January 2014

Examination of state-level labor turnover survey data


SESAs used accession rates to compare the number of employees placed through the agency with total number of hires reported by employers by area. This comparison allowed the SESAs to gauge their effectiveness and “measure the number of job placements by local office relative to the potential for placement in the local job market.”6 Employers used quit rates to compare against plant performance, e.g., low quit rates indicated efficient operations and effective labor management relations within a plant.7

Survey description

The LTS collected data from sampled establishments in the manufacturing, mining, and telephone communication sectors.8 States collected data via the form DL-1219, Monthly Report on Labor Turnover. The process used was referred to as a shuttle procedure in which the state collection agency returned the form to the respondent each month so that the next month’s data could be entered. Accessions and separations by type for the calendar month were entered on the form as well as the total employment during the pay period that included the 12th of the month.9

The LTS determined the principal product or activity for an establishment by annual sales volume. Establishments were then classified by industry on the basis of the Standard Industrial Classification (SIC) system. Labor turnover data were stratified by industry only, and sample design utilized sampling proportionate to average size of establishment. Labor turnover statistics at the basic cell level were computed by dividing the number of a particular action (e.g., quits) in reporting establishments by the total employment in those firms. The result was multiplied by 100. The data were then aggregated to the industry level by calculating the average, weighted by employment, of the rates for the component cells.10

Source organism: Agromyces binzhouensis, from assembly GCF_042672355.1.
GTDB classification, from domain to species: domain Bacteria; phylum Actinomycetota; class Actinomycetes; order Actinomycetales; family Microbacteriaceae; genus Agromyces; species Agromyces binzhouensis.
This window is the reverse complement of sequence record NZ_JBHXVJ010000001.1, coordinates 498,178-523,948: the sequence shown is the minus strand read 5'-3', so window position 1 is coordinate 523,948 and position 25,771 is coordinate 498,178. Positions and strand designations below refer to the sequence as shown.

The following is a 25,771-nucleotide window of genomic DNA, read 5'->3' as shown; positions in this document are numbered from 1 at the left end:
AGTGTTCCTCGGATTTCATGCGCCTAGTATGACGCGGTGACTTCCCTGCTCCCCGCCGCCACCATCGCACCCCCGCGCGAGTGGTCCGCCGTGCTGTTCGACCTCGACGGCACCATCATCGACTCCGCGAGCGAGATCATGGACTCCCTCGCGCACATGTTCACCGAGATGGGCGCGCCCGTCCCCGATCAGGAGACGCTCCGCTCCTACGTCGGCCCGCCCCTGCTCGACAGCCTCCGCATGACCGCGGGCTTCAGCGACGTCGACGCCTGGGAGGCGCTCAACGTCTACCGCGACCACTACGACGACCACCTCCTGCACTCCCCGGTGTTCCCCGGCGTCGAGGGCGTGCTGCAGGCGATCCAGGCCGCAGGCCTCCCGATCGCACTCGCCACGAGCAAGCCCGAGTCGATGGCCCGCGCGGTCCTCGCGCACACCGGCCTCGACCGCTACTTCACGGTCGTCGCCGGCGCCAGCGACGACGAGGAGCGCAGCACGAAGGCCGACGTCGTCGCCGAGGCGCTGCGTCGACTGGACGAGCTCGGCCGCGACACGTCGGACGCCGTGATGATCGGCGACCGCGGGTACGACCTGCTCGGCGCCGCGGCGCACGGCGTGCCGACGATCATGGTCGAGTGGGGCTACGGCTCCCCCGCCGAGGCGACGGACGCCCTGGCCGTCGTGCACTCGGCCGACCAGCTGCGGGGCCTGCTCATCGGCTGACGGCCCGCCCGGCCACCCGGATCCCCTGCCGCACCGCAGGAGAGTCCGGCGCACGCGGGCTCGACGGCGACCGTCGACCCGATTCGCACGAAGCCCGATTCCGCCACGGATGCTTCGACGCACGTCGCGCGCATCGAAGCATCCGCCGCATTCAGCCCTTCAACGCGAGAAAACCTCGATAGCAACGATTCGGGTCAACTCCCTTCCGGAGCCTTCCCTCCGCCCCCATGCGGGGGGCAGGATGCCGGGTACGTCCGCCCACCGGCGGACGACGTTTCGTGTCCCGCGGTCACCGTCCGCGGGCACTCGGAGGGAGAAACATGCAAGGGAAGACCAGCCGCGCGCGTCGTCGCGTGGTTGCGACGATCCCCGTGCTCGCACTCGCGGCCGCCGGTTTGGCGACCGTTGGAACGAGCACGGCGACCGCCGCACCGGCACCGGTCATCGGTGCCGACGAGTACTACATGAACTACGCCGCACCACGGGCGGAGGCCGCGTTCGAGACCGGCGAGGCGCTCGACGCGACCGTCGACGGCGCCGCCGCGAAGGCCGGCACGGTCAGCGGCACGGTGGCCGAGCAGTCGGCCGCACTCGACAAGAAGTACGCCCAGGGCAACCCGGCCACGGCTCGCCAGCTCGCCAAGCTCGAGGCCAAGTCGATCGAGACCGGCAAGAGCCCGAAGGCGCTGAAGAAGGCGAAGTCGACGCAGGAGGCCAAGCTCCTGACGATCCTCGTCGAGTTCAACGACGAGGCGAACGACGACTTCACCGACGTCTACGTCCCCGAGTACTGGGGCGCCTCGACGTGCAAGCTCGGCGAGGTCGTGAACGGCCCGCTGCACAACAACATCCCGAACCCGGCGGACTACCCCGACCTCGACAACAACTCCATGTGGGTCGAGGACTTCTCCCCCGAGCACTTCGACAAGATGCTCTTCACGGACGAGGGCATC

The LTS defined labor turnover as the “gross movement of wage and salary workers into and out of employed status with respect to individual establishments.” The LTS defined accessions as “the total number of permanent and temporary additions to the employment roll, including both new and rehired employees.”11 Accessions included the following:

· New hires—temporary or permanent additions to the employment roll of persons who had never before been employed in the establishment (except employees transferring from another establishment of the same company) or of former employees not recalled by the employer

· Other accessions—all additions to the employment roll that are not classified as new hires, including transfers from another establishment of the company. Other accessions were not published separately but were included in total accessions.

· Separations were defined as terminations of employment during the calendar month and were classified according to cause:

· Quits—terminations of employment initiated by employees, failure to report after being hired, and unauthorized absences if on the last day of the month the person had been absent more than 7 calendar days

· Layoffs—suspensions without pay lasting or expected to last more than 7 consecutive calendar days, initiated by the employer without prejudice to the worker


6 Utter, “Labor turnover in manufacturing,” p. 16,

7 BLS Handbook of Methods for Surveys and Studies, Bulletin 1910, “Labor Turnover” (U.S. Bureau of Labor Statistics, 1976), Chapter 4, p. 48,

8 Employment and Earnings 29, no. 1 (U.S. Bureau of Labor Statistics, January 1982), p. 216, Note: Mining and communications were categorized as nonmanufacturing industries. These data were not published at the state level but at the topside level by industry.

9 Ibid., p. 212–213.

10 Ibid., p. 214–215.

11 Ibid., p. 214.

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About the Author

Katherine Bauer

Katherine Bauer is an economist in the Office of Employment and Unemployment Statistics, U.S. Bureau of Labor Statistics.